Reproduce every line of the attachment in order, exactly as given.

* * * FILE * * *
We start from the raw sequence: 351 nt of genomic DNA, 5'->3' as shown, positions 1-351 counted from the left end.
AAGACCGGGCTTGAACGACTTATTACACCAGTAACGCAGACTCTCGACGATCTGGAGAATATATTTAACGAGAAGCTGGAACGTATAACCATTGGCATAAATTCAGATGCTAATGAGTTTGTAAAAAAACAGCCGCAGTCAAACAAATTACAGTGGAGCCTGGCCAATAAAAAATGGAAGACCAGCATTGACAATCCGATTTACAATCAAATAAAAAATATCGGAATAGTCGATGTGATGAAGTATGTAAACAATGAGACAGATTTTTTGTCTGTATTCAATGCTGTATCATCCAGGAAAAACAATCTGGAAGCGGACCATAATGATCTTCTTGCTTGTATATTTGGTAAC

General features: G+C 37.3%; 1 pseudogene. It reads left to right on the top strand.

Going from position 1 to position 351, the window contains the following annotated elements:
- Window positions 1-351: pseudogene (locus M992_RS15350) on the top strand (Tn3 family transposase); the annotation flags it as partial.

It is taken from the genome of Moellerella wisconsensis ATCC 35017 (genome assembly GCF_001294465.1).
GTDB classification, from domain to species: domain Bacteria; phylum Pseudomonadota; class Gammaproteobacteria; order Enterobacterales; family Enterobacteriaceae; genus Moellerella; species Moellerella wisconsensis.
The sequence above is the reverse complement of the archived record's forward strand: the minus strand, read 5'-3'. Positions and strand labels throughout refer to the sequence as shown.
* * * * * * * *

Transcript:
We start from the raw sequence: 351 nt of genomic DNA, 5'->3' as shown, positions 1-351 counted from the left end.
AAGACCGGGCTTGAACGACTTATTACACCAGTAACGCAGACTCTCGACGATCTGGAGAATATATTTAACGAGAAGCTGGAACGTATAACCATTGGCATAAATTCAGATGCTAATGAGTTTGTAAAAAAACAGCCGCAGTCAAACAAATTACAGTGGAGCCTGGCCAATAAAAAATGGAAGACCAGCATTGACAATCCGATTTACAATCAAATAAAAAATATCGGAATAGTCGATGTGATGAAGTATGTAAACAATGAGACAGATTTTTTGTCTGTATTCAATGCTGTATCATCCAGGAAAAACAATCTGGAAGCGGACCATAATGATCTTCTTGCTTGTATATTTGGTAAC

General features: G+C 37.3%; 1 pseudogene. It reads left to right on the top strand.

Going from position 1 to position 351, the window contains the following annotated elements:
- Window positions 1-351: pseudogene (locus M992_RS15350) on the top strand (Tn3 family transposase); the annotation flags it as partial.

It is taken from the genome of Moellerella wisconsensis ATCC 35017 (genome assembly GCF_001294465.1).
GTDB classification, from domain to species: domain Bacteria; phylum Pseudomonadota; class Gammaproteobacteria; order Enterobacterales; family Enterobacteriaceae; genus Moellerella; species Moellerella wisconsensis.
The sequence above is the reverse complement of the archived record's forward strand: the minus strand, read 5'-3'. Positions and strand labels throughout refer to the sequence as shown.